# Dominant Morphism on Affine Varieties

Let $$X,Y\in \mathbb{A}^{n}_{k}$$ affine varieties, I know that a morphism $$f:X\rightarrow Y$$ is dominant iff the correspondent morphism $$\phi:k[Y]\rightarrow k[Y]$$ is injective. How can I show from here that $$\dim X$$ is the largest number $$n$$ such that exists a dominant morphism $$X\rightarrow \mathbb{A}_{k}^{n}$$?

• Do you know the relationship between Krull dimension and transcendence degree? – Mariano Suárez-Álvarez May 29 '16 at 3:09

Let be $$X\subseteq \mathbb{A}^n$$ an affine variety. Let be $$C=\{r\in\mathbb{N}:\exists\hspace{0.1cm} X\longrightarrow \mathbb{A}^r \hspace{0.1cm}dominant \hspace{0.1cm}morphism\}$$.

We are going to show dim(X)=sup(C).

1. We are goint to see $$dim(X)\geq r$$ $$\forall$$ $$r\in C$$:

Let be $$r\in C$$, then $$\exists$$ $$X \longrightarrow \mathbb{A}^r$$ dominant morphism, then $$\exists$$ $$\mathbb{K}(X_1,...,X_r) \longrightarrow K(X)$$ an inyective homomorphism of fields, or equivalently, $$K(X)/\mathbb{K}(X_1,...,X_r)$$ is an extension of fields.

So we have a tower of fields $$\mathbb{K}\subset\mathbb{K}(X_1,...,X_r)\subset K(X)$$, then:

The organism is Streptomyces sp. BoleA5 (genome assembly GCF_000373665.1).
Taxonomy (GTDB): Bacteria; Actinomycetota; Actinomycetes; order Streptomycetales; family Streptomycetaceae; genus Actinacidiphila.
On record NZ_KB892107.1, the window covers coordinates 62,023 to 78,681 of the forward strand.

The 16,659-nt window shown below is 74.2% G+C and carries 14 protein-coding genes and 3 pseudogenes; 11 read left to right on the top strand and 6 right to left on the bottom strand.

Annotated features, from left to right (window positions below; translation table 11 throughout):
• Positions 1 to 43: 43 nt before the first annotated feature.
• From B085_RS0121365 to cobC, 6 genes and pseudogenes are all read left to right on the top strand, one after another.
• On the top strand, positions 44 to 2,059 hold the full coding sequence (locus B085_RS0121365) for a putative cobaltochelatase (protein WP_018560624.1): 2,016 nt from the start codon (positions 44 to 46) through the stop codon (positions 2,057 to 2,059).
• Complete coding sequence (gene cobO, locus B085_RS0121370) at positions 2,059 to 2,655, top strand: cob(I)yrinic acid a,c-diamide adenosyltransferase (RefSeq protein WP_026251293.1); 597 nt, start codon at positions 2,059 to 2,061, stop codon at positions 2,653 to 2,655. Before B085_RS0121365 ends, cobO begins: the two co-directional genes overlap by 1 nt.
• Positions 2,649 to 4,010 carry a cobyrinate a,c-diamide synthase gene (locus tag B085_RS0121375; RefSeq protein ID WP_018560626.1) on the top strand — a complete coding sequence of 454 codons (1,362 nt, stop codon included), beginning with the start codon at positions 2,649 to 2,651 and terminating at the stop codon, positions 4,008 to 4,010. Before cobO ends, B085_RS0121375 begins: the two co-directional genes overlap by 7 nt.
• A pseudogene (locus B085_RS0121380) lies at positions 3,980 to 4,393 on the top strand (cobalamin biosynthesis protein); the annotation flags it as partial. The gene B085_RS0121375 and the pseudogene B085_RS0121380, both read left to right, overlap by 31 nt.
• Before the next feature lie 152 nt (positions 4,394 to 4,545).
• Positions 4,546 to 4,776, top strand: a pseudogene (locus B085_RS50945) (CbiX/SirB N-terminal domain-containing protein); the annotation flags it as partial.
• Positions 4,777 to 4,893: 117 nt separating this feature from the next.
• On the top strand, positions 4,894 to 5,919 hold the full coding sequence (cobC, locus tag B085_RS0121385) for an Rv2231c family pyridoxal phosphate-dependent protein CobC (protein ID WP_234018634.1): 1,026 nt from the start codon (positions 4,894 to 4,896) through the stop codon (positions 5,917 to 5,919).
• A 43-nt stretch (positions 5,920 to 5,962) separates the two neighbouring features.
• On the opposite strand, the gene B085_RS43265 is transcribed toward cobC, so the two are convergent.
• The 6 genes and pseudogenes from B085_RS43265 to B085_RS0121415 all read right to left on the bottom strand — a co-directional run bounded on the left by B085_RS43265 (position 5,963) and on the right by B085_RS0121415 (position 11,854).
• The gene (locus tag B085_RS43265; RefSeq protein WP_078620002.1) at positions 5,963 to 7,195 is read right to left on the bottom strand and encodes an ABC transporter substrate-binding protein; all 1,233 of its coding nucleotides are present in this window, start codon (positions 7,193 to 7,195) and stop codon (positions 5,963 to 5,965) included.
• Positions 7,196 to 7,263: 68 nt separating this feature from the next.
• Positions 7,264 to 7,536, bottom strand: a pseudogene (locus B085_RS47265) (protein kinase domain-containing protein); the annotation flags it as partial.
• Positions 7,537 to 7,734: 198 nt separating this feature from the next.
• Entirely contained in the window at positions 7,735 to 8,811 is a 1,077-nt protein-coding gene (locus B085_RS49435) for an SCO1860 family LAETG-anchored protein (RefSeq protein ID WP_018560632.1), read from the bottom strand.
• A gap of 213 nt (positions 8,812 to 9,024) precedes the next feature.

$$trdeg(K(X)/\mathbb{K}) = trdeg(K(X)/\mathbb{K}(X_1,...,X_r)) + trdeg(\mathbb{K}(X_1,...,X_r)/\mathbb{K})=trdeg(K(X)/\mathbb{K}(X_1,...,X_r)) + r$$ Now we compute dim(X):

$$dim(X) = dim(A(X)) = trdeg(q.f(A(X))/\mathbb{K})=$$ $$=trdeg(K(X)/\mathbb{K})=trdeg(K(X)/\mathbb{K}(X_1,...,X_r)) + r\Rightarrow dim(X)\geq r$$

1. We are going to see $$dim(X)\leq sup(C):=m$$.

We suppose $$dim(X)>m$$ and find a contradiction:

We know the identity map $$X\longrightarrow \mathbb{A}^n$$ is a dominant morphism, so n>m would be a contradiction.

So it is sufficient to show n>m:

$$X$$ is a variety, then X is irreducible, then I(X) is a prime ideal, then

$$dim(\mathbb{K}[X_1,...,X_n]/I(X)) = dim(\mathbb{K}[X_1,...,X_n]) -ht(I(X)) = n-ht(I(X))$$

So: $$mm+ht(I(X)) \Rightarrow n>m$$